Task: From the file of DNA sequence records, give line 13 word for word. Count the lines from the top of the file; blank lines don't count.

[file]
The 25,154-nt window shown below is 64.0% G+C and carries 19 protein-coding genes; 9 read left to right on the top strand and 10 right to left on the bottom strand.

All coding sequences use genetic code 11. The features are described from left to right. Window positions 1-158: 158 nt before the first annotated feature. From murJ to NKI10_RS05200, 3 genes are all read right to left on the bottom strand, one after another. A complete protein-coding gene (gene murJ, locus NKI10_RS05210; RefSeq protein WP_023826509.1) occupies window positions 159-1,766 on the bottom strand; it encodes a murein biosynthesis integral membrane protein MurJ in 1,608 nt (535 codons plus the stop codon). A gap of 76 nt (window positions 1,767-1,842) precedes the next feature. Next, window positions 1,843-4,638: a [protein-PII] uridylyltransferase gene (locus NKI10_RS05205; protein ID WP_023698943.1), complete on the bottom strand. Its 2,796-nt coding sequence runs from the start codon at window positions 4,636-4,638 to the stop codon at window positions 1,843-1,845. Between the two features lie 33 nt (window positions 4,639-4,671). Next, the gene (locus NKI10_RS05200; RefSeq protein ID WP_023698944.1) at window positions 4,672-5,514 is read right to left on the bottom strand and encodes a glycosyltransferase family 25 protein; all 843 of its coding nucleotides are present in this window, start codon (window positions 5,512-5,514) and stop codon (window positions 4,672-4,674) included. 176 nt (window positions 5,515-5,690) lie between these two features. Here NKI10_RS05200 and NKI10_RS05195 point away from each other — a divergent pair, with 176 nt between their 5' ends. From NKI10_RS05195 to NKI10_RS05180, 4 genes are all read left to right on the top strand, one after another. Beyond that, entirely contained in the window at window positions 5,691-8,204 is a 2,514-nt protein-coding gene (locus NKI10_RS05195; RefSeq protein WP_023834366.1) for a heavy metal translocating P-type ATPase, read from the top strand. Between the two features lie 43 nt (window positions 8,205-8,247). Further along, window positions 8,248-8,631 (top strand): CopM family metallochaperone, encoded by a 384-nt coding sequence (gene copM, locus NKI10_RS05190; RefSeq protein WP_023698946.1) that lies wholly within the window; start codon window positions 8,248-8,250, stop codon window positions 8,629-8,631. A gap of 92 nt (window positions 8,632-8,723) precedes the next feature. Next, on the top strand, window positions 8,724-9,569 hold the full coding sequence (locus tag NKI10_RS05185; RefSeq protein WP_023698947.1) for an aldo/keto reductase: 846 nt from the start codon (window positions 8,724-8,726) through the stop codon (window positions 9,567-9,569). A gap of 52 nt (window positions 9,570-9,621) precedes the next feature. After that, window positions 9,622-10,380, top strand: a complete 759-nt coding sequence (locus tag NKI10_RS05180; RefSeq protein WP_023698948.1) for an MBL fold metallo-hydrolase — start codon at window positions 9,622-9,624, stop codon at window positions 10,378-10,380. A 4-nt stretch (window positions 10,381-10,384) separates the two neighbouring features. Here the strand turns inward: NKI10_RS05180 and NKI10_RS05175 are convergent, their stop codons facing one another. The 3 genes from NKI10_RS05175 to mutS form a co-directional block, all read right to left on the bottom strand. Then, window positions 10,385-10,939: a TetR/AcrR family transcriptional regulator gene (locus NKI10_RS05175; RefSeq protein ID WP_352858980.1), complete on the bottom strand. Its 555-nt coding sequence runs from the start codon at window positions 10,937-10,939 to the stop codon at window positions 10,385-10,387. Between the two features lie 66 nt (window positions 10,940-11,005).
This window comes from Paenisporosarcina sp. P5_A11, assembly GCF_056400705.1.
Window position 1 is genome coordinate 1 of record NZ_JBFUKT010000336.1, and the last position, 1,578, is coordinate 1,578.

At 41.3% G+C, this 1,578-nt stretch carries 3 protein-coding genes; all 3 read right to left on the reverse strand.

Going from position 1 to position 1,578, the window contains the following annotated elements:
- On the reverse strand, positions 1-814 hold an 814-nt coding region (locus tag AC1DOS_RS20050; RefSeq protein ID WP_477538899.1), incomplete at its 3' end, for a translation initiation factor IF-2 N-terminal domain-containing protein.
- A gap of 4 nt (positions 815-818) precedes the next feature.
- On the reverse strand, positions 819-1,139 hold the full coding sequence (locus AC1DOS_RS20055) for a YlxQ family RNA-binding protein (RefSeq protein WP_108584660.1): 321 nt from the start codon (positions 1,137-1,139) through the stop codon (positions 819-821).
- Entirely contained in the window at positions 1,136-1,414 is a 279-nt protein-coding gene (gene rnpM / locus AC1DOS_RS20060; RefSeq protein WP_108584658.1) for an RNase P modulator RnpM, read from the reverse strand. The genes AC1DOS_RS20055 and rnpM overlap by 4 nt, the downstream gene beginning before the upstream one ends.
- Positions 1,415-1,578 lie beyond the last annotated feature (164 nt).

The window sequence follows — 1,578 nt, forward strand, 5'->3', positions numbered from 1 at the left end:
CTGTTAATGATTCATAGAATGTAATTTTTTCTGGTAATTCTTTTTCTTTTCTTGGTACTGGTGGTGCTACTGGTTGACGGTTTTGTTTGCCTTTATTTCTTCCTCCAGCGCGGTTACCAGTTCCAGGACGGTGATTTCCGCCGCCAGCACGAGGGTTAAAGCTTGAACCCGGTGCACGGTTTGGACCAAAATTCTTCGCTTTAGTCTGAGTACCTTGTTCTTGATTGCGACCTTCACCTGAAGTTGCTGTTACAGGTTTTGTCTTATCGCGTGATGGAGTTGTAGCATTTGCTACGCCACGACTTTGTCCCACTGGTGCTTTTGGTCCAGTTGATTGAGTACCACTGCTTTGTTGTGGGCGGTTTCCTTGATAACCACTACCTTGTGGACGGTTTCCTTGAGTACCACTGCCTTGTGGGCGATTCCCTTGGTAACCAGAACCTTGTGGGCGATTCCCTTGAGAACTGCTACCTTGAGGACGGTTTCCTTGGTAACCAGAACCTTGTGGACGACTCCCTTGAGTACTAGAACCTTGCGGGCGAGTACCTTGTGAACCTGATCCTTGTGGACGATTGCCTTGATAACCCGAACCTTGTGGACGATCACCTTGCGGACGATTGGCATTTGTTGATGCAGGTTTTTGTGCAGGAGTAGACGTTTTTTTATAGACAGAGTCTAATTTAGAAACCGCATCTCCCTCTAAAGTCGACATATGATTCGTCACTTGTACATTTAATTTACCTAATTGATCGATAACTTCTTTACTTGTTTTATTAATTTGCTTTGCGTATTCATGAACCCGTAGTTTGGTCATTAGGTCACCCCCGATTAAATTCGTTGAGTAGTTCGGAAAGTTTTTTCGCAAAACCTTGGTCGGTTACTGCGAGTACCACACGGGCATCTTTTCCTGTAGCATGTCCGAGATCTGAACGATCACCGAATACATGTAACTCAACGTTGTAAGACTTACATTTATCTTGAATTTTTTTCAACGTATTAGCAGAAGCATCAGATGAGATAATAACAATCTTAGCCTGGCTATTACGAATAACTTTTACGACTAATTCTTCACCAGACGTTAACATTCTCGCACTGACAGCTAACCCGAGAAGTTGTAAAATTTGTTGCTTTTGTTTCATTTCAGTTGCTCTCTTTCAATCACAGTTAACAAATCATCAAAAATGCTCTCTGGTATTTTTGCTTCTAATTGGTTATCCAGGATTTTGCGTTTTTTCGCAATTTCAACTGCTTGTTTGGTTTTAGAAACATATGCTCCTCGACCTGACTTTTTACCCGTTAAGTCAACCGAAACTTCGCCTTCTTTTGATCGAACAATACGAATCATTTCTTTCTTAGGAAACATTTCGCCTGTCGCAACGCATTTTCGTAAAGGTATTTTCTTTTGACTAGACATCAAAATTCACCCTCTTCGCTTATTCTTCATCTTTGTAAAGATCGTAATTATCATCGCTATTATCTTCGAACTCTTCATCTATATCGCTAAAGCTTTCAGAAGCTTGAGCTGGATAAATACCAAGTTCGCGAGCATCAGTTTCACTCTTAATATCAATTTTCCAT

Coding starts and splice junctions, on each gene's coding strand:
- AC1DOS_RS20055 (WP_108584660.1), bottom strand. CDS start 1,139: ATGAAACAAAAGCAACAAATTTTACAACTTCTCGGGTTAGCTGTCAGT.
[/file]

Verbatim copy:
CTGTTAATGATTCATAGAATGTAATTTTTTCTGGTAATTCTTTTTCTTTTCTTGGTACTGGTGGTGCTACTGGTTGACGGTTTTGTTTGCCTTTATTTCTTCCTCCAGCGCGGTTACCAGTTCCAGGACGGTGATTTCCGCCGCCAGCACGAGGGTTAAAGCTTGAACCCGGTGCACGGTTTGGACCAAAATTCTTCGCTTTAGTCTGAGTACCTTGTTCTTGATTGCGACCTTCACCTGAAGTTGCTGTTACAGGTTTTGTCTTATCGCGTGATGGAGTTGTAGCATTTGCTACGCCACGACTTTGTCCCACTGGTGCTTTTGGTCCAGTTGATTGAGTACCACTGCTTTGTTGTGGGCGGTTTCCTTGATAACCACTACCTTGTGGACGGTTTCCTTGAGTACCACTGCCTTGTGGGCGATTCCCTTGGTAACCAGAACCTTGTGGGCGATTCCCTTGAGAACTGCTACCTTGAGGACGGTTTCCTTGGTAACCAGAACCTTGTGGACGACTCCCTTGAGTACTAGAACCTTGCGGGCGAGTACCTTGTGAACCTGATCCTTGTGGACGATTGCCTTGATAACCCGAACCTTGTGGACGATCACCTTGCGGACGATTGGCATTTGTTGATGCAGGTTTTTGTGCAGGAGTAGACGTTTTTTTATAGACAGAGTCTAATTTAGAAACCGCATCTCCCTCTAAAGTCGACATATGATTCGTCACTTGTACATTTAATTTACCTAATTGATCGATAACTTCTTTACTTGTTTTATTAATTTGCTTTGCGTATTCATGAACCCGTAGTTTGGTCATTAGGTCACCCCCGATTAAATTCGTTGAGTAGTTCGGAAAGTTTTTTCGCAAAACCTTGGTCGGTTACTGCGAGTACCACACGGGCATCTTTTCCTGTAGCATGTCCGAGATCTGAACGATCACCGAATACATGTAACTCAACGTTGTAAGACTTACATTTATCTTGAATTTTTTTCAACGTATTAGCAGAAGCATCAGATGAGATAATAACAATCTTAGCCTGGCTATTACGAATAACTTTTACGACTAATTCTTCACCAGACGTTAACATTCTCGCACTGACAGCTAACCCGAGAAGTTGTAAAATTTGTTGCTTTTGTTTCATTTCAGTTGCTCTCTTTCAATCACAGTTAACAAATCATCAAAAATGCTCTCTGGTATTTTTGCTTCTAATTGGTTATCCAGGATTTTGCGTTTTTTCGCAATTTCAACTGCTTGTTTGGTTTTAGAAACATATGCTCCTCGACCTGACTTTTTACCCGTTAAGTCAACCGAAACTTCGCCTTCTTTTGATCGAACAATACGAATCATTTCTTTCTTAGGAAACATTTCGCCTGTCGCAACGCATTTTCGTAAAGGTATTTTCTTTTGACTAGACATCAAAATTCACCCTCTTCGCTTATTCTTCATCTTTGTAAAGATCGTAATTATCATCGCTATTATCTTCGAACTCTTCATCTATATCGCTAAAGCTTTCAGAAGCTTGAGCTGGATAAATACCAAGTTCGCGAGCATCAGTTTCACTCTTAATATCAATTTTCCAT